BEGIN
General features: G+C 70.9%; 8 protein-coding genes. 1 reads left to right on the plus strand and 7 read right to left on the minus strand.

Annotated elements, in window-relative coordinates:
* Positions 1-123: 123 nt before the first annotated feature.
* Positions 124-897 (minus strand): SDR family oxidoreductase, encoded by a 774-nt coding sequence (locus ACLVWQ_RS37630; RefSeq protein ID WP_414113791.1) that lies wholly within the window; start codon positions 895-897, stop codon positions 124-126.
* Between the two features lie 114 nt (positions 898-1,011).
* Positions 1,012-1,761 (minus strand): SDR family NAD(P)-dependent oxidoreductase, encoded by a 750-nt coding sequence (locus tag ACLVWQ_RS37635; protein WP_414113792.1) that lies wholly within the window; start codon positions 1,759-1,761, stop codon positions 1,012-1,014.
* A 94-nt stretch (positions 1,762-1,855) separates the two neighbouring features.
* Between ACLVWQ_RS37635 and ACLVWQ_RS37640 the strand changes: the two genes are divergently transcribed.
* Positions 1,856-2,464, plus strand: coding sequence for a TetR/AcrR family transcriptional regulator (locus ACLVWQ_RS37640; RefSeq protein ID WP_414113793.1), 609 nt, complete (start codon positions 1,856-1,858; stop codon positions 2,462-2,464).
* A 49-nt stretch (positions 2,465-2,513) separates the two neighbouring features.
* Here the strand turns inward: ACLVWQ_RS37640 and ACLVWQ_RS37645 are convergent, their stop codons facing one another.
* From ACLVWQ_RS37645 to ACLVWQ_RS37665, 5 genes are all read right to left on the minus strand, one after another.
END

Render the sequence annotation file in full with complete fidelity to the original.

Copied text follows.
General features: G+C 70.9%; 8 protein-coding genes. 1 reads left to right on the plus strand and 7 read right to left on the minus strand.

Annotated elements, in window-relative coordinates:
* Positions 1-123: 123 nt before the first annotated feature.
* Positions 124-897 (minus strand): SDR family oxidoreductase, encoded by a 774-nt coding sequence (locus ACLVWQ_RS37630; RefSeq protein ID WP_414113791.1) that lies wholly within the window; start codon positions 895-897, stop codon positions 124-126.
* Between the two features lie 114 nt (positions 898-1,011).
* Positions 1,012-1,761 (minus strand): SDR family NAD(P)-dependent oxidoreductase, encoded by a 750-nt coding sequence (locus tag ACLVWQ_RS37635; protein WP_414113792.1) that lies wholly within the window; start codon positions 1,759-1,761, stop codon positions 1,012-1,014.
* A 94-nt stretch (positions 1,762-1,855) separates the two neighbouring features.
* Between ACLVWQ_RS37635 and ACLVWQ_RS37640 the strand changes: the two genes are divergently transcribed.
* Positions 1,856-2,464, plus strand: coding sequence for a TetR/AcrR family transcriptional regulator (locus ACLVWQ_RS37640; RefSeq protein ID WP_414113793.1), 609 nt, complete (start codon positions 1,856-1,858; stop codon positions 2,462-2,464).
* A 49-nt stretch (positions 2,465-2,513) separates the two neighbouring features.
* Here the strand turns inward: ACLVWQ_RS37640 and ACLVWQ_RS37645 are convergent, their stop codons facing one another.
* From ACLVWQ_RS37645 to ACLVWQ_RS37665, 5 genes are all read right to left on the minus strand, one after another.